The recovery industry is teeming with labels and stigmas. How many slang terms for “drug addict” can you think of? Webster’s defines stigma as “a mark of shame or discredit.” Modern culture uses labels to denote devalued categories of people. Labels are founded in fear and, unfortunately, they influence public perception. They often rob people from the dignity they might otherwise receive. Most of us are generally unaware that our own biases perpetuate the labels we place on others. For example, a person with substance use disorder is often labeled as a “druggie” and stigmatized as a “loser”. Despite the overwhelming evidence that shows substance use disorder is, in fact, a disease.
Reducing another human being to merely a product of their shortcomings is not only unfair, it is dehumanizing – it’s as if to say they possess no other qualities other than their diagnosis. Yet, we do it all the time.
It is well studied that words in our culture are extremely powerful. According to William White, language can:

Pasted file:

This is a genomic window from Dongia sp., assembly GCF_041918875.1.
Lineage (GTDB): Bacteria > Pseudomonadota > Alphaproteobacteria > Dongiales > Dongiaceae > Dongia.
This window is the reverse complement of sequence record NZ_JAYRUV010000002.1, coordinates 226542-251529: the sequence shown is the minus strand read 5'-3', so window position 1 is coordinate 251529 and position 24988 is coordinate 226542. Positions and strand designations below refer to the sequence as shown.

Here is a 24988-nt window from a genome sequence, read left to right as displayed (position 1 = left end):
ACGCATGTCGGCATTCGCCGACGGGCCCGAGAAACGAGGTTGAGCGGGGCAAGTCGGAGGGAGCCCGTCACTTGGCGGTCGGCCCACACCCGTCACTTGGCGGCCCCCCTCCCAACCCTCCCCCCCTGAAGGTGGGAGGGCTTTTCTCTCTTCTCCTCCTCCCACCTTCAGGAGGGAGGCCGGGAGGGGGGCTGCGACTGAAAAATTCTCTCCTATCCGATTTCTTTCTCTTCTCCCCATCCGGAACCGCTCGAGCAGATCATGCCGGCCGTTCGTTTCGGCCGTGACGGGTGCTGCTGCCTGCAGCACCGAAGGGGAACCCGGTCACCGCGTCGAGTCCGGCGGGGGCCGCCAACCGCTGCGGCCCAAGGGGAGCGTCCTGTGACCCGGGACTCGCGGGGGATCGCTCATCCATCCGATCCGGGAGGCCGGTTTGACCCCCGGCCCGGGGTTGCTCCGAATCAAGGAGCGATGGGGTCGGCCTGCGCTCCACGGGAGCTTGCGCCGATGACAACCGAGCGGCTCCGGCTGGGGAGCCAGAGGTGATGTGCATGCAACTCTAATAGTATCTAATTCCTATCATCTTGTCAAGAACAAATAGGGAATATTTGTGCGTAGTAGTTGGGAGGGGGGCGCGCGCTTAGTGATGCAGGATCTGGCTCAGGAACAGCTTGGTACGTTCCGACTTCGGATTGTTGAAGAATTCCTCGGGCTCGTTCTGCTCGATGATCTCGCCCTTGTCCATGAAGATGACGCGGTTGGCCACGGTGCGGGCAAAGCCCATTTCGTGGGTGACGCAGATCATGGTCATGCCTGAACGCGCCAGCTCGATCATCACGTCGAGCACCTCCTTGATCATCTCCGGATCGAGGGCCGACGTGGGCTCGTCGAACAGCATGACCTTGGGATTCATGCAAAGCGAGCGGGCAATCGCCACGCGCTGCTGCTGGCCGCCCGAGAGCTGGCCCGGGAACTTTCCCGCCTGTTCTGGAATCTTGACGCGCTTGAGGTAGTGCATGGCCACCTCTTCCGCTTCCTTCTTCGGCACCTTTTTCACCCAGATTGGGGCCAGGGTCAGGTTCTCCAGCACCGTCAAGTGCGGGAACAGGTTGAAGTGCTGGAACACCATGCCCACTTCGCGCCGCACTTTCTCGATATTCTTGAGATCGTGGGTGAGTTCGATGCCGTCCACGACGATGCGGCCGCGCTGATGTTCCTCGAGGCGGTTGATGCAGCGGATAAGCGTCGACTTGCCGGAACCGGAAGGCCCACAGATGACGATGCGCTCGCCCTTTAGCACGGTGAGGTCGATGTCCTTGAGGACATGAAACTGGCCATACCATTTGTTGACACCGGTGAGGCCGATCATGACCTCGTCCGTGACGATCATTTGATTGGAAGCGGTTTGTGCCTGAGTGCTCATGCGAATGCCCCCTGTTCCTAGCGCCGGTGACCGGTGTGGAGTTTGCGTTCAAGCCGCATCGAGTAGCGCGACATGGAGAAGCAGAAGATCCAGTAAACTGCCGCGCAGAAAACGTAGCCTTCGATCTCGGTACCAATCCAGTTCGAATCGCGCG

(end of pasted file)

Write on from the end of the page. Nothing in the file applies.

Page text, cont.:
Empower or dis-empower
Humanize or objectify
Engender compassion or fear and hatred
Motivate or deflate
Comfort or wound
Unite or create enmity
As it relates to the health care industry, many who require treatment for substance use disorder as well as mental health issues are deterred from seeking services because of the stigma surrounding these groups. Despite their often intense and extreme suffering, those with substance use disorder would rather forego treatment than deal with the shame and embarrassment caused by other people’s judgment. This fact alone speaks volumes about how painful it must be.
Perhaps, it has something to do with our upbringing – still of the era that encourages us to hide our weaknesses and never risk being vulnerable. When, in fact, the opposite is true. In reality, it takes vulnerability to be courageous. (Just ask Brene Brown!)
We have a choice. We can choose in the moment whether to stigmatize another human being – pass judgment based on appearance, make presumptions, or hold someone to some ridiculous unspoken (societal) standard, or whether we practice kindness, reminding ourselves that we have not, in fact, walked a mile in that person’s shoes. Let’s all challenge ourselves to be more compassionate, sympathetic, and most of all, humane toward one another. Take a breath before deciding to label another person and be conscientious about the language used when describing others. Little by little we can start to bring about some positive change and help remove some of the barriers to treatment caused by stigmas.